Well, it has been a while. I have had you on my mind every day but just didn’t make the time to write. Notice that I didn’t say that I “couldn’t find” the time because that is never true. One can always find the time if one tries. I was focusing on other things that seem to take me away from writing. Anyway, here I am.
April and May were busy with olive oil competitions. I was invited to judge at the Napa Valley Olive Oil Competition in Calistoga. It was great fun. I didn’t take any pictures that day. I think that was due to the cold weather. We were inside all day with our coats on. I, also, had the opportunity to venture out a little. I tried out for a Honey Panel at UC Davis and was accepted. So, now on Tuesdays, I’m tasting honey. Olive Oil is my passion but I’ve got to say that Honey is a lot of fun. It’s so yummy, too. It’s very exciting to try something so different. I am being exposed to different aromas and tastes. The bad news to that is that I am even more sensitive to smells wherever I go. I am always trying to relate smells to honey or olive oil aromas. It’s weird. My EVOO panel leader had warned us about this. Sue was right.
The beginning of May brought me a family visitor from out of state. It was someone that I didn’t know well, so, it was fun showing him around and getting to know him better.
We went to San Francisco for the day and I had breakfast at one of my favorite places to eat, the Cliff House. Unfortunately, it was foggy so the view wasn’t the best but the food was wonderful as always. I ate my fill of popovers. I don’t think I have had popovers anywhere else but there. My mom never made them. If you have never had them, let me explain how heavenly they are. The outer layer is crusty. Once you open it, you find a large pocket of air. The inner pastry reminds me of a very thin Yorkshire Pudding, soft and custard like.
On a whim, the night before Mother’s Day, I looked up the recipe to see how difficult they are to make. To my surprise, they are very easy. Have you ever tried to make these? I decided to try them for my breakfast the next day. The only problem I was that I don’t own a popover pan. I had to use my 6 oz. glass custard cups which I usually appropriate for flan.
Sunday morning, I woke up early and started my popover experience. I’m not sure if you can tell through my writing but I can be a little bull-headed at times. The recipe called for greasing the cups with shortening or “spray”. I am against the sprays because I worry about what’s in them. One of these days, I’ll go out and buy a can and we can talk about it some more. For the moment, just understand that I don’t have any in the house. So, I figured shortening is just vegetable oil in solid form. This is another thing that doesn’t “feel” right to me. I do have some in the pantry and will use small quantities in a few Christmas treats or pie crusts but I try to limit the use of this fat also. You can imagine that I thought of my two stand-by’s: butter and olive oil. Since I was using olive oil in the recipe, I opted to grease the custard cups with olive oil. Unfortunately, it didn’t work out too well. I’m not sure if I overcooked the popovers but next time I’m going to try butter or better yet, buy a non-stick popover pan.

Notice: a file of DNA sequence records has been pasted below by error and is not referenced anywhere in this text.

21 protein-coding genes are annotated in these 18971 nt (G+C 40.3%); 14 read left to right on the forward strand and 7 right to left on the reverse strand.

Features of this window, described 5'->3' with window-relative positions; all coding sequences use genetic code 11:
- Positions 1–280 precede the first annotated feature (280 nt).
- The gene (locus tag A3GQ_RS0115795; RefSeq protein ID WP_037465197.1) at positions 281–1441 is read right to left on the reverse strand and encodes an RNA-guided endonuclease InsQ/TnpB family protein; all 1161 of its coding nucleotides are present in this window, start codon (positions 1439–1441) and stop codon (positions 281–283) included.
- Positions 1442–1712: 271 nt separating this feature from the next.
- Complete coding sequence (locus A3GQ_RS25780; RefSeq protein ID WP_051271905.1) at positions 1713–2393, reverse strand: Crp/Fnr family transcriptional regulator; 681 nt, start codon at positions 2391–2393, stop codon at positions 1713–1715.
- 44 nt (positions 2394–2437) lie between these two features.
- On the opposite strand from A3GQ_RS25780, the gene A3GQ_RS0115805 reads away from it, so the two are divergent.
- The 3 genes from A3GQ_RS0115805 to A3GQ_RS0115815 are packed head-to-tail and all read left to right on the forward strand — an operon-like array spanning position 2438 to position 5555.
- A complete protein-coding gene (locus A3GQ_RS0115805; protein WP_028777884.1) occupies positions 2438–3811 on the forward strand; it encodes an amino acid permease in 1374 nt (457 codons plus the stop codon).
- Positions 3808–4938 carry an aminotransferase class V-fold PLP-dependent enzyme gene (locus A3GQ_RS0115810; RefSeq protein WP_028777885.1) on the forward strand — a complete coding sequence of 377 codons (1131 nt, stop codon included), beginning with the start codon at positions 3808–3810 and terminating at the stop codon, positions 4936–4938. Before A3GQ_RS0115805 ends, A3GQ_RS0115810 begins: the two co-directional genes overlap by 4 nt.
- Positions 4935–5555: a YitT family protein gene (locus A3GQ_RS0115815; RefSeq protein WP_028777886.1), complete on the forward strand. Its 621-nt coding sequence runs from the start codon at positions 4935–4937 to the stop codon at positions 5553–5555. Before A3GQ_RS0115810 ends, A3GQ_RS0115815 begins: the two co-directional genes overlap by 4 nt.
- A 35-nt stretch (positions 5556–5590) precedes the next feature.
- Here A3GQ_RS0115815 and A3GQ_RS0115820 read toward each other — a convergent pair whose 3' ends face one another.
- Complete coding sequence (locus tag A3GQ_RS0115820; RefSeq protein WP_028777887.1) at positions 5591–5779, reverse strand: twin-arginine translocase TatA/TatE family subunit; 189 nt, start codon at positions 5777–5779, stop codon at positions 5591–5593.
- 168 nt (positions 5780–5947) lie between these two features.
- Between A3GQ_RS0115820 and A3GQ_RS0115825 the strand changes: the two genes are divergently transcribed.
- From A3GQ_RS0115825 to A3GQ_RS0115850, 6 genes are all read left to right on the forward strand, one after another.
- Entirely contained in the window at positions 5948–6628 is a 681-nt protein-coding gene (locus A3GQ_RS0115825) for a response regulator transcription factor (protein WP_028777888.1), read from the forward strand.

The bottoms stuck to the glass cups but the popovers were still very yummy. I ate them with gusto, butter and a cup of coffee.
Shortening or Nonstick Spray to grease pan
1 cup Milk
1 Tbl. Olive Oil
3/4 cup Unbleached Flour
1/2 tsp. Salt
Grease Popover Pan or 5 6-oz. custard cups. Set aside. Preheat oven to 400 degrees.
Beat Eggs, Milk and Olive Oil with a whisk or beater in a medium bowl. Beat until mixture is well blended.
Add Flour and Salt.
Beat until mixture is blended but still a bit lumpy, like with pancakes.
Fill the popover or custard cups halfway. Bake for 40 minutes or till crusts are very firm. Don’t peek.
Turn off oven. Remove and prick with a fork to let out the steam. Return popovers to the oven for 5-10 minutes until desired crispness. Serve hot.
Each popover contains 164 Calories, 8 g. Fat, 6 g. Protein, 16 g. Carbs.
The music to listen to is anything by Tony Bennett, of course. I like his Duet 1 CD. There is a lovely rendition of “I Left My Heart in San Francisco” on it.
So, this is how my cups looked after I took the popovers out. Disappointing but they still tasted great.